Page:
The Government has announced that employees will receive a day one right to request flexible working as part of plans to make flexible working the default position. The aim of this is to give employees greater access to flexibility over where, when and how they work and hopes to normalise conversations about flexible working to benefit employees in terms of wellbeing and work-life balance.
Many employees in the UK are already working flexibly, whether working from home, job-sharing, flexitime or working compressed, annualised or staggered hours. The current law allows employees to make a flexible working request after 26 weeks of employment with employees able to make one request every 12 months and employers being required to respond within three months. However, this is all set to change as proposed new legislation will allow employees the option of requesting flexible working from their first day of employment.
What are the key takeaways for employers following the announcement on flexible working?
- The 26-week qualifying period for employees to be allowed to make a flexible working request will be removed. Employees will have the right to make such a request from day one of employment.
- Employees will be allowed to make two flexible working requests in any 12-month period (they were previously only able to make one request within the same period).
- Employers will be required to consult with their employees to explore the available options before rejecting a flexible working request. For example, if the request relates to working hours, then employers could consider that although it may not be possible to change working hours on all days, it may be possible to make a change on some days.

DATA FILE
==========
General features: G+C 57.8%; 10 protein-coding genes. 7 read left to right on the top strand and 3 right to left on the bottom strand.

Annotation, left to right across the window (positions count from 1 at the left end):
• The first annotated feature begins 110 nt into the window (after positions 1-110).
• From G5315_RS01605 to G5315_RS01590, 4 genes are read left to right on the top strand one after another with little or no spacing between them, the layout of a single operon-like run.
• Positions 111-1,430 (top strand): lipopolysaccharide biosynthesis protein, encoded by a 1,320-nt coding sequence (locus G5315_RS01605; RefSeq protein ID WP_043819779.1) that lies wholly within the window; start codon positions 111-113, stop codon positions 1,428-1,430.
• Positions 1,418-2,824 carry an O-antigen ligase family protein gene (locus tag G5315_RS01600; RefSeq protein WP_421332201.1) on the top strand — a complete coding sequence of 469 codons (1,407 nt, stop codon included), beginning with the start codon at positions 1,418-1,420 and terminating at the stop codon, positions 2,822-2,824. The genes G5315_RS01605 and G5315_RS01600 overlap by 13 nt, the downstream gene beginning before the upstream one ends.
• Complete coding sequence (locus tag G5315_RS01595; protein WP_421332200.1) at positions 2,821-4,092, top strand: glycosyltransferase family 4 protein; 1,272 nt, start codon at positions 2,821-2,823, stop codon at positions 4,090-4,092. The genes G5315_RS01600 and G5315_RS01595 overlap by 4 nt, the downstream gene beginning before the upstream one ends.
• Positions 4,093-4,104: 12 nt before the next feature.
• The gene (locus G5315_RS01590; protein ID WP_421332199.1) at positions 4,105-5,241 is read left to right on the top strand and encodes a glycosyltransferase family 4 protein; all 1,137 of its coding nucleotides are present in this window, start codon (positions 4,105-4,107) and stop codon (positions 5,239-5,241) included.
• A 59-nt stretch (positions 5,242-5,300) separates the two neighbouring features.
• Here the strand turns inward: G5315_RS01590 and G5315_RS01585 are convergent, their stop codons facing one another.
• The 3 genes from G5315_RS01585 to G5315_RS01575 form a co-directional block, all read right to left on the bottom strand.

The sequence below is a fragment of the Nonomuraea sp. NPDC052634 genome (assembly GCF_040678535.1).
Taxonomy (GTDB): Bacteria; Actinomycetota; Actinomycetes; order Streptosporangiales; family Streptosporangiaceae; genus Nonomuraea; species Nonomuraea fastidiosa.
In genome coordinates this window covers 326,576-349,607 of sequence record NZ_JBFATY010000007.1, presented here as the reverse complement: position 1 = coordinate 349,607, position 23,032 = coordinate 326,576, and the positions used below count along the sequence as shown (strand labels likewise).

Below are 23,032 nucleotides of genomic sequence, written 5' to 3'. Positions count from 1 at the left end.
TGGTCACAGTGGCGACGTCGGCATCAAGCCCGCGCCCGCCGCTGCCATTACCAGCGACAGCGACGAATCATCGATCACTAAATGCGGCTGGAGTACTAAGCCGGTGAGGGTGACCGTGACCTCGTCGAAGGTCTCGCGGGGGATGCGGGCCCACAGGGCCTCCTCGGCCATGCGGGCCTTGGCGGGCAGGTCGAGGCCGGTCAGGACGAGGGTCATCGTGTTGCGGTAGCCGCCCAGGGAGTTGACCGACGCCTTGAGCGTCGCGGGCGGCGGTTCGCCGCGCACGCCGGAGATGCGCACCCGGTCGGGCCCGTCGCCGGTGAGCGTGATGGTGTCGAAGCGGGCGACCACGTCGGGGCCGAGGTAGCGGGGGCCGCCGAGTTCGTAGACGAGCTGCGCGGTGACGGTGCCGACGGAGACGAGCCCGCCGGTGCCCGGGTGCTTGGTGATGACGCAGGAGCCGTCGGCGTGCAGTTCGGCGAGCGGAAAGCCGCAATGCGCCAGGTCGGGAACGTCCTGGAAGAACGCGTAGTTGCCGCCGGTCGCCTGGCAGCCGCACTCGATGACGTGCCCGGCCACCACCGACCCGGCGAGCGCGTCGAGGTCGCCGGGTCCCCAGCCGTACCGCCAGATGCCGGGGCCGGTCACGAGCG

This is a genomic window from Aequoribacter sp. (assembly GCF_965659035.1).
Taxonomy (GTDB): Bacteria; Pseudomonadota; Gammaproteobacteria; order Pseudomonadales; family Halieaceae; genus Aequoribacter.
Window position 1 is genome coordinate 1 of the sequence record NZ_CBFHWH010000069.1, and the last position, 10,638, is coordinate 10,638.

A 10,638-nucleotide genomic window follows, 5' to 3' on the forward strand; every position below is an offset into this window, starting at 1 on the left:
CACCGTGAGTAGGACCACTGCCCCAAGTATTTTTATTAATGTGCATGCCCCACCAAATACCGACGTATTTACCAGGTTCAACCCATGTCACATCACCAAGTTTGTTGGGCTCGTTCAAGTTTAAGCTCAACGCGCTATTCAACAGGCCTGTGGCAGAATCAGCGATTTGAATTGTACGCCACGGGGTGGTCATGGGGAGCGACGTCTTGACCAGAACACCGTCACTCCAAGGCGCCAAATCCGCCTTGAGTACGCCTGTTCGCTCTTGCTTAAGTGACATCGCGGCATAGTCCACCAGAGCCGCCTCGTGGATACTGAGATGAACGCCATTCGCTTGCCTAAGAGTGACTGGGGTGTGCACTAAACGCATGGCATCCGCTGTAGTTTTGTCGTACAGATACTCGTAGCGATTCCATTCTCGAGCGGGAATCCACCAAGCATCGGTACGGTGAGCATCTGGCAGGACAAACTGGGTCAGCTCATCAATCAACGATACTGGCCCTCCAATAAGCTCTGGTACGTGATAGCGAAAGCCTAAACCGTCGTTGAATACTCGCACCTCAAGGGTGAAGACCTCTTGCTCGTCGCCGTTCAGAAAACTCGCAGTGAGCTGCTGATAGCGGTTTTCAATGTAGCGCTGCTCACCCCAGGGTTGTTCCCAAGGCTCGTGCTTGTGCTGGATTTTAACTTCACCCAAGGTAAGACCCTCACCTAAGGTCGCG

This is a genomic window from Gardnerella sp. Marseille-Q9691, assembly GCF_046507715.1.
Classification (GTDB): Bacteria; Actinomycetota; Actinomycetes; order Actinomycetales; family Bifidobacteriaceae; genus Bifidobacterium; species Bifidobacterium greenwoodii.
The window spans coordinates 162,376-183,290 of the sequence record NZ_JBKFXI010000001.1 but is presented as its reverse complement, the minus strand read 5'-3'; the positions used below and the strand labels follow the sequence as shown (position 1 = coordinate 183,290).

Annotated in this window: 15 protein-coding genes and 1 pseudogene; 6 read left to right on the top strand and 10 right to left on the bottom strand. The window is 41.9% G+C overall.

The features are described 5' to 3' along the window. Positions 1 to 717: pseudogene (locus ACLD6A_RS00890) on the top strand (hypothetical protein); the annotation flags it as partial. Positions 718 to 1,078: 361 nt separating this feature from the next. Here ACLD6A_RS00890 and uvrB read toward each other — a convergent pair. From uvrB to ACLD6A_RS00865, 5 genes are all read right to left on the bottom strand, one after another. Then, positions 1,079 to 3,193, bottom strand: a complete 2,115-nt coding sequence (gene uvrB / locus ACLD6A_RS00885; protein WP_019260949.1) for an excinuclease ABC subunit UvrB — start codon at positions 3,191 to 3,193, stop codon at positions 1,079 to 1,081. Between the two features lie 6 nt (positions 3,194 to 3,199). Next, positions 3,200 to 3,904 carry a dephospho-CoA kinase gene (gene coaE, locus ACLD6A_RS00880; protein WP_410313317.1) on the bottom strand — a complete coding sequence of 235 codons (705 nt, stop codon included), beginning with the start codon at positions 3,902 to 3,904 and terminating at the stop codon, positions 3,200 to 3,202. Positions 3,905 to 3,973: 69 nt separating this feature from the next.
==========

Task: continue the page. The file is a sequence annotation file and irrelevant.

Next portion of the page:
- Employers will be required to respond to requests for flexible working within 2 months (they previously had to respond within 3 months).
- The requirement for employees to set out how the effects of their flexible working request might be dealt with by their employer will be removed.
It is hoped that by offering more flexible jobs and workplaces, it will help organisations to attract and retain a more diverse workforce and help increase levels of job satisfaction, wellbeing and employee performance.
Access to the full Government response to the consultation can be found here: Making flexible working the default: government response to consultation (publishing.service.gov.uk).
Employers should ensure they act carefully and reasonably when dealing with flexible working requests and if in doubt should seek legal advice.